Metropolitan Green Belt

From Infogalactic: the planetary knowledge core
Jump to: navigation, search
The Metropolitan Green Belt among other green belts of England.

The Metropolitan Green Belt is a statutory green belt around London, England. It includes designated parts of Greater London and the surrounding counties of Bedfordshire, Berkshire, Buckinghamshire, Essex, Hertfordshire, Kent and Surrey in the South East and East of England regions.[1]


The term emerged from continental Europe where buffer zones and broad boulevards were increasingly used to separate new development from the centre of historic towns; most notably the Ringstraße in Vienna. Various proposals were put forward from 1890 onwards but the first to garner widespread support was put forward by the London Society in its "Development Plan of Greater London" 1919. Alongside the CPRE they lobbied for a continuous belt (of up to two miles wide) to prevent urban sprawl, beyond which new development could occur.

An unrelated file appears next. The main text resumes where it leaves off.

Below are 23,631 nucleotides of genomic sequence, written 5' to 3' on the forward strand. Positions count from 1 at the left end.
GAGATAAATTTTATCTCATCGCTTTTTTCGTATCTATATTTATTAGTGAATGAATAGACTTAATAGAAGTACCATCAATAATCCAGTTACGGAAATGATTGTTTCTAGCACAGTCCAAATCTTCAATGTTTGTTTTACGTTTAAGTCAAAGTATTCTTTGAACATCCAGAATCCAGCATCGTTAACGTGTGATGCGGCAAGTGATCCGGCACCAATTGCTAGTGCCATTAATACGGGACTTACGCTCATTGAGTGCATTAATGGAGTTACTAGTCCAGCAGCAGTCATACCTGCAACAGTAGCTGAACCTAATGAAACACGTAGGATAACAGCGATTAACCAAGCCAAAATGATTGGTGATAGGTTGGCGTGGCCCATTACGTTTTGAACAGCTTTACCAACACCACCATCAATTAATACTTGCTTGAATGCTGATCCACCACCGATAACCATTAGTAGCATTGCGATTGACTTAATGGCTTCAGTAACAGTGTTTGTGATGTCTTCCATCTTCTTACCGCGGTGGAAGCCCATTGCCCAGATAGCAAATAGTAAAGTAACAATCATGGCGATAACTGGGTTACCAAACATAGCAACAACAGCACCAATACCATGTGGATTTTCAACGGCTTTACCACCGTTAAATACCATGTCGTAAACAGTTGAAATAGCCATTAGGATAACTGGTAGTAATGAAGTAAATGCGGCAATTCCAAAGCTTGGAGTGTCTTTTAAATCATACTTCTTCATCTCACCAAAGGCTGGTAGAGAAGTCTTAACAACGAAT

Implementation of the notion dated from Herbert Morrison's 1934 leadership of the London County Council. It was first formally proposed by the Greater London Regional Planning Committee in 1935, "to provide a reserve supply of public open spaces and of recreational areas and to establish a green belt or girdle of open space". It was again included in an advisory Greater London Plan prepared by Patrick Abercrombie in 1944 (which sought a belt of up to six miles wide). However, it was some 14 years before the elected local authorities responsible for the area around London had all defined the area on scaled maps with some precision (encouraged by Duncan Sandys to designate a belt of some 7–10 miles wide).